FORT MYERS, Fla. (AP) -The media frenzy is finished. The interest in the gyroball is missing. The curiosity about the brilliant Japanese pitcher is gone.
Daisuke Matsuzaka is no longer a major league rookie. This spring training is already much calmer than his first one with the Red Sox.
``I know where everything is,'' the $103 million pitcher said through a translator. ``I know the layout of the facilities and things like that, so it's been a lot easier being back this year.''
Only about 20 reporters spoke with Matsuzaka after his second day at camp Monday. Last year, at his first official news conference of spring training, there were about 100 media members plus nine satellite trucks.
That event was televised live to Japan, where it was 7 a.m. - must-see TV after Boston paid $51.1 million for the right to negotiate with him and another $52 million for his six-year contract.
Most of that pressure has disappeared. The burden of making up for the absence of Curt Schilling has been added.
gnored by most of the media. The blogger at, Schilling, is the team's big story now.
``I think at the end of the season last year, I had already decided that I'd put a lot of pressure on myself this year to perform really well,'' Matsuzaka said Monday. ``So that was decided before I knew about Curt's injury. But now that I do know, I'd like to do my best to fill whatever holes I can.''
Dice-K had a solid shot at moving up to the No. 2 slot in the rotation, behind Josh Beckett, even before it was disclosed last week that rehabilitation of a shoulder injury would sideline Schilling at least until the All-Star break.
Matsuzaka will be in that spot at the first official workout for pitchers and catchers Saturday, two days after they're scheduled to report. Four-fifths of the projected rotation - Beckett, Matsuzaka, Jon Lester and Clay Buchholz - already are in camp. Only Tim Wakefield didn't work out there Monday.
Matsuzaka lived up to his billing as perhaps Japan's best pitcher from the start of last season, even though he playfully refused to say whether he had brought his perhaps mythical gyroball pitch with him.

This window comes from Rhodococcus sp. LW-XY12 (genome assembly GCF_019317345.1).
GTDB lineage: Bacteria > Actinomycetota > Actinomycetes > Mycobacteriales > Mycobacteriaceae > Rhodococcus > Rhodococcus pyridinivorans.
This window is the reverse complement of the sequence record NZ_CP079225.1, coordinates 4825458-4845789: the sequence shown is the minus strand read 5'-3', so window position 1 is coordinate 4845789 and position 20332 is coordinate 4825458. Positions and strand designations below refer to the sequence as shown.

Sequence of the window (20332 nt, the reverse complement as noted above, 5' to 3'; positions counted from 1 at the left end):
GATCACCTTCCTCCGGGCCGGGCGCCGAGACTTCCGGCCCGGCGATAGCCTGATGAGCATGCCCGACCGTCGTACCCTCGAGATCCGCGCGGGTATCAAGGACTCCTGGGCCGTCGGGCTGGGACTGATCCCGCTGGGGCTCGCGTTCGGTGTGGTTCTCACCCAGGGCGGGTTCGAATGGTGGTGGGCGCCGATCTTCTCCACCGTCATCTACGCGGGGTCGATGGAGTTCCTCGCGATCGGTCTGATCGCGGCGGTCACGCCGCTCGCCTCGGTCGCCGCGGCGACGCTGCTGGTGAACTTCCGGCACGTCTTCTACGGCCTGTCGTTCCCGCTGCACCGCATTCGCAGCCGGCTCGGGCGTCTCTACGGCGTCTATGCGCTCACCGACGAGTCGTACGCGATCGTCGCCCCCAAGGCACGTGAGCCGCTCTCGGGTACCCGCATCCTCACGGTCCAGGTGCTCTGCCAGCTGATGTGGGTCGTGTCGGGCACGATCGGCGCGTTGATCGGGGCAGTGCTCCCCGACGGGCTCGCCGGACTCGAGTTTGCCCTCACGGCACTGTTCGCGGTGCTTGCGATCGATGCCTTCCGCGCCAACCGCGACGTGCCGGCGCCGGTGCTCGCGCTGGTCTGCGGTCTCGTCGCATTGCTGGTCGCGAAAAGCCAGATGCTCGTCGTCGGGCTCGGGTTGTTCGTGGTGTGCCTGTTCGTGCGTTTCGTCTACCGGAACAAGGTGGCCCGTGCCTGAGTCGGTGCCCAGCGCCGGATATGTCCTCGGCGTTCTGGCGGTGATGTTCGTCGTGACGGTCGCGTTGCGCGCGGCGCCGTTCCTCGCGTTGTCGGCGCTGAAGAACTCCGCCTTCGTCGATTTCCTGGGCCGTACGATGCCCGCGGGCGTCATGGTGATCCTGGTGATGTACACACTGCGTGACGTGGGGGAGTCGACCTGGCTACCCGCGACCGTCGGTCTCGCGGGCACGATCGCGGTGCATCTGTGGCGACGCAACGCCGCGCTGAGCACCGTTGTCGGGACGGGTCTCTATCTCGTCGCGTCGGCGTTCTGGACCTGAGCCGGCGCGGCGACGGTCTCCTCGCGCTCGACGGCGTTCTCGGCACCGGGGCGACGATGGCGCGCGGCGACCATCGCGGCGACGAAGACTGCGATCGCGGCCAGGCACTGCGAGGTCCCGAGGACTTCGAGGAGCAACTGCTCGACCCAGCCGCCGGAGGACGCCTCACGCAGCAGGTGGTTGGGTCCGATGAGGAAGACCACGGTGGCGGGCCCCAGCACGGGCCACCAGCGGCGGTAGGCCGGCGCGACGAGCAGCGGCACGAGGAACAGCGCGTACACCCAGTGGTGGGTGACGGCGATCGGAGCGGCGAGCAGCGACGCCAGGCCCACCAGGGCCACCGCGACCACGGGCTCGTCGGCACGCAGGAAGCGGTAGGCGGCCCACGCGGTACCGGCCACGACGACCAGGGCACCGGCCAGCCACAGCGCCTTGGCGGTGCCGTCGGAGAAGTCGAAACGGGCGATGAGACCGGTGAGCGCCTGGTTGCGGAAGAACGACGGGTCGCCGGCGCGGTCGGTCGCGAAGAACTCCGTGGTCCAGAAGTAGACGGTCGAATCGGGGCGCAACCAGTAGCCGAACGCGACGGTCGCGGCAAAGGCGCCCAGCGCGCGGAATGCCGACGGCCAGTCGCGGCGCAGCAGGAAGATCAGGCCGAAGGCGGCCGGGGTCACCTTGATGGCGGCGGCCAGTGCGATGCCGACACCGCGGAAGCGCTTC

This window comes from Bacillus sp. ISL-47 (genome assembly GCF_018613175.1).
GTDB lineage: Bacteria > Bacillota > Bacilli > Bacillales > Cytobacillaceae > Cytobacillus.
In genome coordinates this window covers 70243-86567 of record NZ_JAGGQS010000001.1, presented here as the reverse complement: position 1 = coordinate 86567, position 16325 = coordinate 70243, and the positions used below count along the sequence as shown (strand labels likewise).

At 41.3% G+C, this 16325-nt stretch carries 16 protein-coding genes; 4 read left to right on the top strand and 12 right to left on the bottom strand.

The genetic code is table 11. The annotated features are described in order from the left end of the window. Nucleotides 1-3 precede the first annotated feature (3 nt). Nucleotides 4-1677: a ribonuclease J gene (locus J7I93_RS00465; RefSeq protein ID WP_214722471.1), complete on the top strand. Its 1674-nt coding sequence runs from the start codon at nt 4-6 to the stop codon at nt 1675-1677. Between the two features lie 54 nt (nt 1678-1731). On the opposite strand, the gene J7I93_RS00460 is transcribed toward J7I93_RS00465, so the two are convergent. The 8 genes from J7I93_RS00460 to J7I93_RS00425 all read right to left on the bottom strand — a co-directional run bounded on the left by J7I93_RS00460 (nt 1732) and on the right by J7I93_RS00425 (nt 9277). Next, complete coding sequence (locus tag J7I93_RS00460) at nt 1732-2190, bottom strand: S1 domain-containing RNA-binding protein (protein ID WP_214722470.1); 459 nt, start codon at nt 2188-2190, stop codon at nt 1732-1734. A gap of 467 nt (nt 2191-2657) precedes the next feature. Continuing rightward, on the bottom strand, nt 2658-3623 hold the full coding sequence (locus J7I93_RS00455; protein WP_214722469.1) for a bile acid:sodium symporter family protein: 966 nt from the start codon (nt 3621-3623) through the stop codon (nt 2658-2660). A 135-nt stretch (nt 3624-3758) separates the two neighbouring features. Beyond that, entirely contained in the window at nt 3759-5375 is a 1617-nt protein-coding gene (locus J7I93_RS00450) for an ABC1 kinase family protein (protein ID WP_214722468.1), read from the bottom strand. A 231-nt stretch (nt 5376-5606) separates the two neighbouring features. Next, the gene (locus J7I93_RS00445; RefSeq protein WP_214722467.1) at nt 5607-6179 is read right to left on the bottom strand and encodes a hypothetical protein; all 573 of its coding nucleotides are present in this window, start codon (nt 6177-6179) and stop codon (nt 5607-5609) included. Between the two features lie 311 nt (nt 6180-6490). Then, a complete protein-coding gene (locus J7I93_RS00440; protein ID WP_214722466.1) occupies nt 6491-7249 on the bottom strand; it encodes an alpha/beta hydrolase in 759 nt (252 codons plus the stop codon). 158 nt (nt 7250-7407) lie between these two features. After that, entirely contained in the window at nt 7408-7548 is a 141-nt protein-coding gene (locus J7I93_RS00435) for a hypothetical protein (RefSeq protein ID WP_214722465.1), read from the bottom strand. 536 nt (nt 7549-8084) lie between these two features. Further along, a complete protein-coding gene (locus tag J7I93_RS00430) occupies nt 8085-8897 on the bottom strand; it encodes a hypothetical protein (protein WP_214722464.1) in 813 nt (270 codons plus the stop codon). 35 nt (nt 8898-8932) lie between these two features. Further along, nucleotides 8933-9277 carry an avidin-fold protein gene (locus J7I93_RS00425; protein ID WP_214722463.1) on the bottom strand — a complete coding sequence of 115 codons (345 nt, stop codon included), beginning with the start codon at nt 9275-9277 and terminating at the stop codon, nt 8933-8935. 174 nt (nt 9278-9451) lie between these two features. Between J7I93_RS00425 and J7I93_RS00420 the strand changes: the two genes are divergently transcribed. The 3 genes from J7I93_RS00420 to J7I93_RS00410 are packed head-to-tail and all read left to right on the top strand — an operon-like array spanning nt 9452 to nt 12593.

In his first game with Boston, he allowed one run and struck out 10 in seven innings of a 4-1 win at Kansas City. In the first half of the season, he was 10-6 with a 3.84 ERA with 123 strikeouts and 38 walks.
was 5-6 with a 5.19 ERA with just 78 strikeouts and 42 walks. His fatigue peaked at an unaccustomed time.
``In Japan, it usually comes around June or July,'' Matsuzaka said. That's ``when I feel the most tired. I can build myself back up toward the end of the year and toward the playoffs.
``But what happened last year was I couldn't time it as well. So I just felt the fatigue just dragged on gradually all the way throughout September, so I wasn't able to readjust. But for me I felt like it was a little bit off even from the beginning of spring training.''
Overall, he was 15-12 with a 4.40 ERA and was sixth in the AL with 201 strikeouts.
His problems continued in the playoffs when he failed to get out of the fifth inning in his first two starts before earning the win in the seventh game of the AL championship series in Cleveland when he gave up two runs in five innings.
And in Game 3 of Boston's sweep of Colorado in the World Series, he came through again,. allowing two runs in 5 1-3 innings of a 10-5 win.
Then his first major league season was over. He returned to Japan as part of a championship team. His journey from star in his native country to rookie in the United States was over.
His second spring training is under way. His regular season begins in Tokyo where the Red Sox will face the Oakland Athletics on March 25 and 26.
Matsuzaka's participation is uncertain because his wife is due to give birth about that time. He declined to talk about that on Monday.
He had no qualms about discussing baseball, especially since he can go about his business without having videocameras trailing him around camp. On Monday, few reporters watched him wrap up his workout with some short sprints.
``Compared to last year,'' Matsuzaka said, ``things are going to be a lot more comfortable, a lot more familiar. So, in that sense, there's going to be a lot less stress. So, hopefully, I can take some of that energy and really focus it on baseball.
``As for high expectations, I think I'm the one that has the highest expectations for myself.''

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